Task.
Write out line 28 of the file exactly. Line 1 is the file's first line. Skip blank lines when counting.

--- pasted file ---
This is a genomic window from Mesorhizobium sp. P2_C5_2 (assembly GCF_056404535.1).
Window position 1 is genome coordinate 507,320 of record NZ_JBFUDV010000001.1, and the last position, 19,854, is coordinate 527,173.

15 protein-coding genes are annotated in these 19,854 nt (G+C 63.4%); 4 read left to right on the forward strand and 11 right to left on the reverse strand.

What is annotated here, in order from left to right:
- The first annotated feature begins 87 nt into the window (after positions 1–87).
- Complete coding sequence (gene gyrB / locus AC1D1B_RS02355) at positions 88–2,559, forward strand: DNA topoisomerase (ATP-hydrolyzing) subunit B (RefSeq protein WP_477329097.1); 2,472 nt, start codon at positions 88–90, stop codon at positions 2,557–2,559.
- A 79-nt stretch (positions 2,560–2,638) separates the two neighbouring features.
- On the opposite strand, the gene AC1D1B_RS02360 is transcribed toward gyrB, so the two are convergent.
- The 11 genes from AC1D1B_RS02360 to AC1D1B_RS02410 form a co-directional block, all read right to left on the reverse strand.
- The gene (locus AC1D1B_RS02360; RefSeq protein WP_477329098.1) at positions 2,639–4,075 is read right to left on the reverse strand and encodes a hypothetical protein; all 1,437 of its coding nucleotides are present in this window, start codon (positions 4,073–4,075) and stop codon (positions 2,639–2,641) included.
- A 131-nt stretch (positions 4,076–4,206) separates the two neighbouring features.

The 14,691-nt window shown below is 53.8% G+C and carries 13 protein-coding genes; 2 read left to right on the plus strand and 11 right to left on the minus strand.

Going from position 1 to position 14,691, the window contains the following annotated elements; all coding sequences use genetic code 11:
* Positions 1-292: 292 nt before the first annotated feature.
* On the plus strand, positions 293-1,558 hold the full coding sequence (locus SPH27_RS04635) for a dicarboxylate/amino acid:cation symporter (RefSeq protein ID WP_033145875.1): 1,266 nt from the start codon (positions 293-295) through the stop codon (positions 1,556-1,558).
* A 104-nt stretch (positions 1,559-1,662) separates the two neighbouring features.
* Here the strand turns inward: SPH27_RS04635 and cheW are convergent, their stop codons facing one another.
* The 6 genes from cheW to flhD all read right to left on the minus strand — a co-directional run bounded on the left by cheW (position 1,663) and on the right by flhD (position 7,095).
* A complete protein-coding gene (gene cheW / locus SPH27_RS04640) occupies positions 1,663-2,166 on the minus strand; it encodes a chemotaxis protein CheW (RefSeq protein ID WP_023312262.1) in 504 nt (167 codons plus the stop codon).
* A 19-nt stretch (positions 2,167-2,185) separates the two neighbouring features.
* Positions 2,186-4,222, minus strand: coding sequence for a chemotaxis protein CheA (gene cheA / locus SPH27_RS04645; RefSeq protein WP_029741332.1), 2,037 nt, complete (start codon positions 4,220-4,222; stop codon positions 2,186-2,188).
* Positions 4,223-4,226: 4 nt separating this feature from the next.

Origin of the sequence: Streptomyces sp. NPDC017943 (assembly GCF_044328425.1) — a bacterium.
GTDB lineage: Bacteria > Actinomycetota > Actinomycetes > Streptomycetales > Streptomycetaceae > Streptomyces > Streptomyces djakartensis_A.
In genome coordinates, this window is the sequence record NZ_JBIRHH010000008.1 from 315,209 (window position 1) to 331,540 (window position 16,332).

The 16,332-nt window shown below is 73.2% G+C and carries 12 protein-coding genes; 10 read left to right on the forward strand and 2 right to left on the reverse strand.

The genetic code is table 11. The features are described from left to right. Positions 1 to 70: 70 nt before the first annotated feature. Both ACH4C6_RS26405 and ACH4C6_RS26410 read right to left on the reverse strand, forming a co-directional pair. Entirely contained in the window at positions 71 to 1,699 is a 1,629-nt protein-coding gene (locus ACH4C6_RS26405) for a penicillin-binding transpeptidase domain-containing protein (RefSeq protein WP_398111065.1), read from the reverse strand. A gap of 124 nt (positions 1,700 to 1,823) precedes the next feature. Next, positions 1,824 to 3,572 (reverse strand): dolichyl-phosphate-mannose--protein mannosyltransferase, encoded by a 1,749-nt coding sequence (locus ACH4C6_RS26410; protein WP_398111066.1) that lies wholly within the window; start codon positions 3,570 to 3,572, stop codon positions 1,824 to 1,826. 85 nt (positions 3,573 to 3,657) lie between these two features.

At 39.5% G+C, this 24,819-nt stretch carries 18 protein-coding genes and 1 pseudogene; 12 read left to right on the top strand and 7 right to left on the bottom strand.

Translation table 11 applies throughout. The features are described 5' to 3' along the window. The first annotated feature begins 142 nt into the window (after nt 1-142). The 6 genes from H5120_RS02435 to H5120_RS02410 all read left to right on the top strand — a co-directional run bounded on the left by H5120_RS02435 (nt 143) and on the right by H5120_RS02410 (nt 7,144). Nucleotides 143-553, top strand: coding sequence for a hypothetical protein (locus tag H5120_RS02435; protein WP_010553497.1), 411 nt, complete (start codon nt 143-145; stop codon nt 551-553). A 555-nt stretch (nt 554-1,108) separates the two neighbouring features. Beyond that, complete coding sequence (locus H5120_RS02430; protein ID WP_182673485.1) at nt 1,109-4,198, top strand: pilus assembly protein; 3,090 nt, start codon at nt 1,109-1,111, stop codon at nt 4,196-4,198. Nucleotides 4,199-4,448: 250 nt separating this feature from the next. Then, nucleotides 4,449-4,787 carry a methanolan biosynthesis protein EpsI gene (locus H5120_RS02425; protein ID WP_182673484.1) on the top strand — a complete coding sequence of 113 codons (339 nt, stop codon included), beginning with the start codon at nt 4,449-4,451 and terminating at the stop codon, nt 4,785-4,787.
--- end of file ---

At 39.5% G+C, this 24,819-nt stretch carries 18 protein-coding genes and 1 pseudogene; 12 read left to right on the top strand and 7 right to left on the bottom strand.